Step 3: Wiring Your Battery

Before you start, ensure that you have all the required components and remember to check if your 18650 Cells are of similar voltage and capacity

First, group your 18650 lithium-ion batteries in pairs and connect each pair in series forming a cell group.

Next, take each cell group and wire each of them in parallel to each other, and remember to wire a switch to one of the parallel junctions (preferably the first or last or at the output of the battery).

This is seen in the wiring diagram above.

Remember again to double-check your connections and insulate all open connections and conducting screws before continuing onwards.

Step 4: Connecting Your Voltage Regulators

Next, we will connect our DC TO DC voltage Regulators to our battery.

First, ensure that the switch placed on the battery as shown before is off before wiring to prevent component damage during calibration.

Next wire the positive terminals of the battery to the positive both the buck and boost converters in parallel.

Next wire the negative terminal of the battery to both the buck and boost converters in parallel.

This is shown above.

Next, turn on the switch and use a screwdriver to adjust the outputs of the boost and buck converters by turning the boards' potentiometers

The boost converter will power the 12 VOLT Display and the output must be calibrated to have a 12-volt output

The Buck converter will power the Raspberry Pi. As mentioned earlier each board has a different current requirement. Set the buck converter to 5 Volts and set it to USB mode (can be done via the of included documentation in packaging for the component) and set Current Regulations to 1amp and calibrate based on board once it is connected later on.

Step 5: Connect Your Screen and Raspberry Pi

After calibration of voltage regulators, we can connect our devices

First, we can connect our barrel pin to the boost converter output in proper polarisation and you can then connect it to the screen.

Next, connect your USB to the Raspberry Pi and then hook up your HDMI from your Raspberry Pi to Screen.

Now use a screwdriver and adjust the buck converter's current cap to a value at which the raspberry pi board turns on and boots (can vary from 1 to 4 amps depending on the board used).

A cell phone can be used here if charging a cell phone is to be done, instead of powering a raspberry pi, Just ensure that the amperage at which you limit potentiometer is set to that of the specifications of your device.

Step 6: Wrapping Up

Now the electronics is done and now you can Tie up all your cables and it is time to wire up the LCD harness

You can fit the boost converter and battery pack to suit your means either by hot glue or bolts and if you are using the included printed harness you will:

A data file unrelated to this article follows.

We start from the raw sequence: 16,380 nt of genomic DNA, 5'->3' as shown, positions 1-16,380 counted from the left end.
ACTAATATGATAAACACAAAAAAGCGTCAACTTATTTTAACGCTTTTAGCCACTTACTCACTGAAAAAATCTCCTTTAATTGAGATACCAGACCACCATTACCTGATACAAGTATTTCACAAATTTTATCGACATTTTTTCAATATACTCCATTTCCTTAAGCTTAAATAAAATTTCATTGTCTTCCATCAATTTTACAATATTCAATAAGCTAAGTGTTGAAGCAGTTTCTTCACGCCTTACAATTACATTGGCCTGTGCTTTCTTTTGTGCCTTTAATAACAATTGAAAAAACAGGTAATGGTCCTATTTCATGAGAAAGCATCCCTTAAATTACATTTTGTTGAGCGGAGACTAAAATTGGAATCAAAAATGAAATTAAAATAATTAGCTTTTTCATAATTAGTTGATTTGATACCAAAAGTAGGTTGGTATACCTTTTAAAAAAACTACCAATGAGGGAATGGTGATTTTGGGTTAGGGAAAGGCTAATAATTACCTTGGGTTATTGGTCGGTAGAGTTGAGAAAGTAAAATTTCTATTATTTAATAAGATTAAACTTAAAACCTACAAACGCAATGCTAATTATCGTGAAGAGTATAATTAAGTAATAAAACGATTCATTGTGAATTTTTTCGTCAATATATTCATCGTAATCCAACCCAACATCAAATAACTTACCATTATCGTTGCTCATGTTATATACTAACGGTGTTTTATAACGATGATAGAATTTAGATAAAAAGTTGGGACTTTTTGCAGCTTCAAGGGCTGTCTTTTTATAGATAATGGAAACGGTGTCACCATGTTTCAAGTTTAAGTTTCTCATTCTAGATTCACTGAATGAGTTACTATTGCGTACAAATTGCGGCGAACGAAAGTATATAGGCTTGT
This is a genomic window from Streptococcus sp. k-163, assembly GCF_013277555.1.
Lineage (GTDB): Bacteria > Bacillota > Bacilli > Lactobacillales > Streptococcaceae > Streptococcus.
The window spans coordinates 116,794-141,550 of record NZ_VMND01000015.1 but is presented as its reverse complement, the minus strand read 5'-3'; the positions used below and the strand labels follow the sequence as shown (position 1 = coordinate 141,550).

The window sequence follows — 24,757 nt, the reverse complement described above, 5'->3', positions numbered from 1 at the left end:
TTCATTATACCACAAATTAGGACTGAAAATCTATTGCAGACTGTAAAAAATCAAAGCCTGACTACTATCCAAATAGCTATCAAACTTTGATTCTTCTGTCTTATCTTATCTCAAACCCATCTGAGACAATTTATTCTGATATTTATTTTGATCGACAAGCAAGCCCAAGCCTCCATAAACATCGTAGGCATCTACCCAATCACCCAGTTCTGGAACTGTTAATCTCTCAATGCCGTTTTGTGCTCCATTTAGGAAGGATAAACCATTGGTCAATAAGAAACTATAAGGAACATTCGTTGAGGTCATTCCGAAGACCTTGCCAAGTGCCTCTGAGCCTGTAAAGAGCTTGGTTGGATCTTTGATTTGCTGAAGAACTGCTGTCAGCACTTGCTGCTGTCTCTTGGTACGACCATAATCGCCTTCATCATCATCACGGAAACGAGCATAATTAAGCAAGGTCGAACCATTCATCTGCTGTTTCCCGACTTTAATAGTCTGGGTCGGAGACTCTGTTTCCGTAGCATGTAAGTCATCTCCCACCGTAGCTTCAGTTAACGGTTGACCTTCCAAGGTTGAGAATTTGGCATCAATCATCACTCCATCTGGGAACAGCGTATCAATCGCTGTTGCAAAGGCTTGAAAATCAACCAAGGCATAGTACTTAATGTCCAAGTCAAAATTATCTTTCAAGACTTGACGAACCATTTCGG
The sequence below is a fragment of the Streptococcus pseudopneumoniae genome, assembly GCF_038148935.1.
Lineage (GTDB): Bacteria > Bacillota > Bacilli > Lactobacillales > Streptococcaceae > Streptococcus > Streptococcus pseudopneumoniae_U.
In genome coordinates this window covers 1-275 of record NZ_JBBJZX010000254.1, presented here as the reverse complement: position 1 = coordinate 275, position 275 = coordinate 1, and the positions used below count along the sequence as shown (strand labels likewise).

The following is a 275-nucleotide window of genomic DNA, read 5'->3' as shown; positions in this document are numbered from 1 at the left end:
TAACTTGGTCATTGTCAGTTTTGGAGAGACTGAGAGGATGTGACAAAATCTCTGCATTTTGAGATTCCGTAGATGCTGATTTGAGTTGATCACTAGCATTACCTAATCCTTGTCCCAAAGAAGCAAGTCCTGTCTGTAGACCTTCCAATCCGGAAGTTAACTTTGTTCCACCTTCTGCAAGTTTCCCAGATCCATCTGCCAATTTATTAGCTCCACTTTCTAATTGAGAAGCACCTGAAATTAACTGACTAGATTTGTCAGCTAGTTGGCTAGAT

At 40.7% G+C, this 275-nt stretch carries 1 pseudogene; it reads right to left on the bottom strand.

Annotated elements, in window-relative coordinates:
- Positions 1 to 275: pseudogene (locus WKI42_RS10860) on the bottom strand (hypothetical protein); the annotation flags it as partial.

1)Secure all the components either via double-sided tape, drilling holes in the 3d printed model to suit your components and securing with screws or with twist ties , to the 3d model

2) Remove the display stand form the bottom of the monitor to expose slot in which the model will be inserted

3) Slide the tab of the printed mount into the slot on the back of the monitor from the bottom, until the mount is secure.

4) Screw back in the stand to lock the mount in place and to secure components.

Step 7: Conclusion

Now you have a battery-powered Raspberry Pi and Display, to go forward you can add a wireless keyboard and then a camera. Also via this project, you have deepened your understanding of electronics and how basic items that you use in your everyday life, such as batteries and smartphones work and are powered.

Step 8: Future Steps

This project can be improved in the future by the addition of a 3d printed casing in which all the existing components can be stored and protected from the external environment.

Also, an integrated battery charging circuit can be added to charge the device without removing the batteries and more cells can be added such to improve battery life.

You can adapt this project into a Battery bank or Just a battery-powered Display and In the future, you can also increase your battery capacity and maximum load current output by connecting more 2S 18650 cell groups in a similar configuration in parallel with the current cells.

This project can be further expanded into a matrix of displays and raspberry pi's via the expansion of the cell groups of the battery and the repeating of each step within this project. This project can hence be used as a backbone on which you can expand your battery-powered matrix of Displays and Raspberry pi's